ASPSU might pay student senators

    In an effort to increase the accountability of student senators, student government is proposing that senators be given a stipend for the 2007-08 fiscal year.

    The current draft of the ASPSU 2007-08 budget states that senators will be paid $235 per month for fall, winter and spring term, but student body President Courtney Morse said that amount has been reduced to about $100 per month.    

    Jesse Bufton, Associated Students of Portland State University (ASPSU) vice president and student senate chair, said that there has been high turnover among student senators historically that, in part, sparked the idea for a student stipend. Despite having met for three out of four Monday senate meetings over the last month, some students feel that ASPSU should not be forced to convince senators to stay committed to their job with a stipend.

    ”I think people should be doing their jobs anyway without the money,” said former student senator Lindsey Craven.

    The student senate has failed to meet quorum all but six times since June because there were often too few senators on staff to reach the 13-senator quorum requirement. Bufton said that things are looking up for the senate after recently appointed senators pulled the total number of student senators to 17.

    Bufton said ASPSU proposed a stipend because of the amount of work involved in the student senator job description. Many student senators are full time students, have additional jobs, and many other responsibilities, which Bufton said is why he thinks a stipend would increase senator motivation to stay committed to their position.

    ”When you have 16 credits and you’re part of two student groups, and you have a job – if you’re not getting compensated for a lot of the stuff you’re doing, you’re going to have to end up not doing stuff,” Bufton said, adding that students are not likely to drop credits or quit their jobs to make time for their senate responsibilities. “Right now one of the problems historically is that there is no real job description for senators, and without a stipend it’s hard to hold people accountable for that kind of thing.”

    The Student Fee Committee (SFC) will not approve stipend positions unless a job description for the position is developed. In order to gain approval from the SFC, a job description has been developed in the ASPSU 2007-08 budget, but is still subject to change.

    ”It’s not completely finalized until we vote on it,” said Senate Pro Tempore Daniel Lyons.

    Twelve of the 25 student senators elected last spring still remain in office. Craven said that there are many individuals already motivated to do the work expected of a senator, like candidates were not elected to the senate last spring. “Because people that were elected aren’t doing their job, we’re gonna pay them so that they can start doing their jobs? I just think that it’s a bad idea,” Craven said.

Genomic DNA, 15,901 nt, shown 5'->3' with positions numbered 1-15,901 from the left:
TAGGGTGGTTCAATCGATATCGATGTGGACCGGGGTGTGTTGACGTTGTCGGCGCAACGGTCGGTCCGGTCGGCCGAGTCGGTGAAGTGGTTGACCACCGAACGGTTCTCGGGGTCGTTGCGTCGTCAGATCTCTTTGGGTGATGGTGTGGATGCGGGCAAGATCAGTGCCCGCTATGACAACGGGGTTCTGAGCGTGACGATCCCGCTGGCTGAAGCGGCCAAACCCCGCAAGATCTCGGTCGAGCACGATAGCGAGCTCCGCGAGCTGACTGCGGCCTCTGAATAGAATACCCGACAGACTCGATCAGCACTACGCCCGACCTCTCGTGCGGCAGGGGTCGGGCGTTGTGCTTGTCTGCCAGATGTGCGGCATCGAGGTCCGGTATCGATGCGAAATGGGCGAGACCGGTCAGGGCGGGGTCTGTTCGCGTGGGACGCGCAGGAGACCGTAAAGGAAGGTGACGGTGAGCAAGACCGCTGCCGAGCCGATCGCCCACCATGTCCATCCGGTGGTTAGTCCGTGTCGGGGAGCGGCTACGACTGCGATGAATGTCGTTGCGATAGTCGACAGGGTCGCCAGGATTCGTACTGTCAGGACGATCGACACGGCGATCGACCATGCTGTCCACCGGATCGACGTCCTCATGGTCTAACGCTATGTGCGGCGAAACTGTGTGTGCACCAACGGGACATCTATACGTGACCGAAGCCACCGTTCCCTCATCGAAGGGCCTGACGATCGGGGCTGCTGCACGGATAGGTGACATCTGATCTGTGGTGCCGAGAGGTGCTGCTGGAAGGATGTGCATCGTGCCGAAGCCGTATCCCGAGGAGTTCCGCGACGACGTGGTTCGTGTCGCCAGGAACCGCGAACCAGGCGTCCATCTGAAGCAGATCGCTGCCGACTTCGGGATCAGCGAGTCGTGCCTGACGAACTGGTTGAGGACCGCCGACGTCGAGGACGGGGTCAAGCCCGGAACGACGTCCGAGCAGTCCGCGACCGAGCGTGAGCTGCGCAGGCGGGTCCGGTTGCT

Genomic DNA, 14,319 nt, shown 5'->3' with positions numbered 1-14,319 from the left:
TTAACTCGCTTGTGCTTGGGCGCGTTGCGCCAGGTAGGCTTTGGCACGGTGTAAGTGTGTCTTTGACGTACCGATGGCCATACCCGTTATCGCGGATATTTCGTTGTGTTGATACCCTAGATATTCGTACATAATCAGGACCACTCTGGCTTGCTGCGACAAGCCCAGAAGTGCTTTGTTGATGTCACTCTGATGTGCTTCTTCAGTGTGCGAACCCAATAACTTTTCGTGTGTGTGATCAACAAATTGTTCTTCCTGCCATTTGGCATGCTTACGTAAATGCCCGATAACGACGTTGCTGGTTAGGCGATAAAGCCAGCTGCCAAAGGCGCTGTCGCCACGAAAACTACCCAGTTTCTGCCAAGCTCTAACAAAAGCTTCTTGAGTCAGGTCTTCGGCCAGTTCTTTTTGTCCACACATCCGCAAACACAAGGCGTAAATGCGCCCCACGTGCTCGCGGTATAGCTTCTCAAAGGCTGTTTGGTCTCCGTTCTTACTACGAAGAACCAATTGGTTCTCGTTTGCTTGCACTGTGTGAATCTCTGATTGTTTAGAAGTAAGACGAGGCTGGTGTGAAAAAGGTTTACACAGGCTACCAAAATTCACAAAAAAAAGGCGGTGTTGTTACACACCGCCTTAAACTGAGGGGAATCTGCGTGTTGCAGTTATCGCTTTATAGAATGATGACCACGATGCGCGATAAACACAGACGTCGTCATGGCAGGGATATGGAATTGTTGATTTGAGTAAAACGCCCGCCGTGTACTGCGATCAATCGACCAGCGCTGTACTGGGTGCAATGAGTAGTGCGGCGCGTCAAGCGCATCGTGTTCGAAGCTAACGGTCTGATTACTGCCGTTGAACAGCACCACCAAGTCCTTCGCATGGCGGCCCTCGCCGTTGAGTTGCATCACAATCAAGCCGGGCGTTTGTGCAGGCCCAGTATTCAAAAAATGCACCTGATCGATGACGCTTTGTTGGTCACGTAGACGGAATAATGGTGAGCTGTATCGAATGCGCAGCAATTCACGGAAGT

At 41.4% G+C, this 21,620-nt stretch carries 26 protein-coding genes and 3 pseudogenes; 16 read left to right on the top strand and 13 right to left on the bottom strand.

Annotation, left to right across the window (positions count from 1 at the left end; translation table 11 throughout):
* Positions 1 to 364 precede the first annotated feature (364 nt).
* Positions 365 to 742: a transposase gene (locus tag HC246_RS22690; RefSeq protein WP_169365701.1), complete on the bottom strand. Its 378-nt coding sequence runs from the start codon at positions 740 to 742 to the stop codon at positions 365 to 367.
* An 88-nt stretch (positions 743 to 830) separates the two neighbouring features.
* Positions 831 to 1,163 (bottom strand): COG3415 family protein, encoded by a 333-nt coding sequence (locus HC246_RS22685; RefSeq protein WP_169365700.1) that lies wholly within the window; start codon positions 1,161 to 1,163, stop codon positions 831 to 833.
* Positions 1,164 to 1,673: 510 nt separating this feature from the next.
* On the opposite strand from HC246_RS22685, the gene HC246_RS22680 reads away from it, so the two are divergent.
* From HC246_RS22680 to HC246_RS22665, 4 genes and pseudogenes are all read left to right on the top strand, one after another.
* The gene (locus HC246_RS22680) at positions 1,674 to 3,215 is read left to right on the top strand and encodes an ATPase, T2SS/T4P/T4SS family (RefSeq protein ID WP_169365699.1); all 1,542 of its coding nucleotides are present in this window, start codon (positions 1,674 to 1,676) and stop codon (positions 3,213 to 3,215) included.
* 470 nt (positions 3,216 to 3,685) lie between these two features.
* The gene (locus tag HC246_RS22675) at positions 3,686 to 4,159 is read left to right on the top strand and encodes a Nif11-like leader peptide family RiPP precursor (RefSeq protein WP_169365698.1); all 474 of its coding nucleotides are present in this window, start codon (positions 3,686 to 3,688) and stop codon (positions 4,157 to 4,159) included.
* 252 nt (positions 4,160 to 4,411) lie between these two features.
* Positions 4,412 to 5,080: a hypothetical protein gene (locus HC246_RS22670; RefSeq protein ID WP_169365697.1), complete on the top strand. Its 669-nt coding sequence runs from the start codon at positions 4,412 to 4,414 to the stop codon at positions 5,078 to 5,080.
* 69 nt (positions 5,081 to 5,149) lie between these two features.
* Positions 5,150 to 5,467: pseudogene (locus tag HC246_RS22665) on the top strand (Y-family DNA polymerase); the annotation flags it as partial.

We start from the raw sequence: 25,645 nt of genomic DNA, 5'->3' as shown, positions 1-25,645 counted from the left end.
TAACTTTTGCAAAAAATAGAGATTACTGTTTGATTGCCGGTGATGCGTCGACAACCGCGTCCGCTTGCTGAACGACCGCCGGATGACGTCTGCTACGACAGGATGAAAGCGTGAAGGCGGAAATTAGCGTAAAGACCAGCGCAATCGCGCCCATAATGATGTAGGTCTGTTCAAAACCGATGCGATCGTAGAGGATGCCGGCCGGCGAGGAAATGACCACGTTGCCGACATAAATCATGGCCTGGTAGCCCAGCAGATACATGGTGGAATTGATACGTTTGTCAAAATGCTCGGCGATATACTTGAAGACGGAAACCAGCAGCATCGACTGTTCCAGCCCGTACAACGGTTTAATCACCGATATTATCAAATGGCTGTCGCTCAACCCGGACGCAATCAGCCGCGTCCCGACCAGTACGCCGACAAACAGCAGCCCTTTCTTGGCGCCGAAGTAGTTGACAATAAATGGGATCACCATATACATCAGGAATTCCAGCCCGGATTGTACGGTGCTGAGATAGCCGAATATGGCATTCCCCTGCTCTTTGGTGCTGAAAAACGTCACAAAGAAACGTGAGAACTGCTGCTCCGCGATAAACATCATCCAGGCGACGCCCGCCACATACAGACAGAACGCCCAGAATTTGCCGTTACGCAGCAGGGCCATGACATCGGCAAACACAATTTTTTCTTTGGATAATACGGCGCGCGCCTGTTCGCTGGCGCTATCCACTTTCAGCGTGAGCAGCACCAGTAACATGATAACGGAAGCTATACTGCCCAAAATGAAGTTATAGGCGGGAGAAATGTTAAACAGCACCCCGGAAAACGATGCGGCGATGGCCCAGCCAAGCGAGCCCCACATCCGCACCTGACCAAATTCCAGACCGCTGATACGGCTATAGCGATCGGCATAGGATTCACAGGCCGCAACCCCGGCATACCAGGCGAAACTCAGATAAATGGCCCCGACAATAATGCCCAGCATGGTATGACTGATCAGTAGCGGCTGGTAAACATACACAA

Craven said that the implications that come with senators being paid – the boss to employee factor that would come into play among Bufton, Morse and the senators – would be a strain on ASPSU.

    ”I think money for senators would be a good idea if you could guarantee that people would be doing the jobs. I think that rewarding people for serving their community is a really good thing,” Craven said. “But its just that to fire somebody when there’s no money involved – is not really that hard, but when somebody is going to start losing their money that they’ve been getting, there’s a whole new legal process involved, and I think that that is a lot more than ASPSU is ready for right now.”

    The job description for senators includes requirements like a six-hours-per-week commitment to their position, holding at least two regular office hours per week, attending all senate meetings and committee meetings, as well as all senate-related events, unless excused for illness or other reasons.

    Senators will be expected to spend several hours per week preparing for their meetings, researching and writing proposals, and talking with their constituents. A seat on at least one all-university committee will be required unless the senator is declared exempt by the senate. Participation in all senate campaigns and training events will be mandatory for all senators.

    The current job description says that senators will meet with the senate pro tempore, currently Lyons, each term for an evaluation of their performance, but Lyons said that this requirement may change.

    ”That may be something that we will talk about next session, is to see if that should be the shared responsibility between the pro tempore and the chair,” Lyons said. Lyons said he thinks that including two viewpoints of the senators’ performance would make the evaluations fairer.

Performance will be subject to Article VI of the senate by-laws, which states that “Removal from the Senate shall be based on lack of job performance as described in the Senate job description,” and “removal from the Senate shall be based on absenteeism.”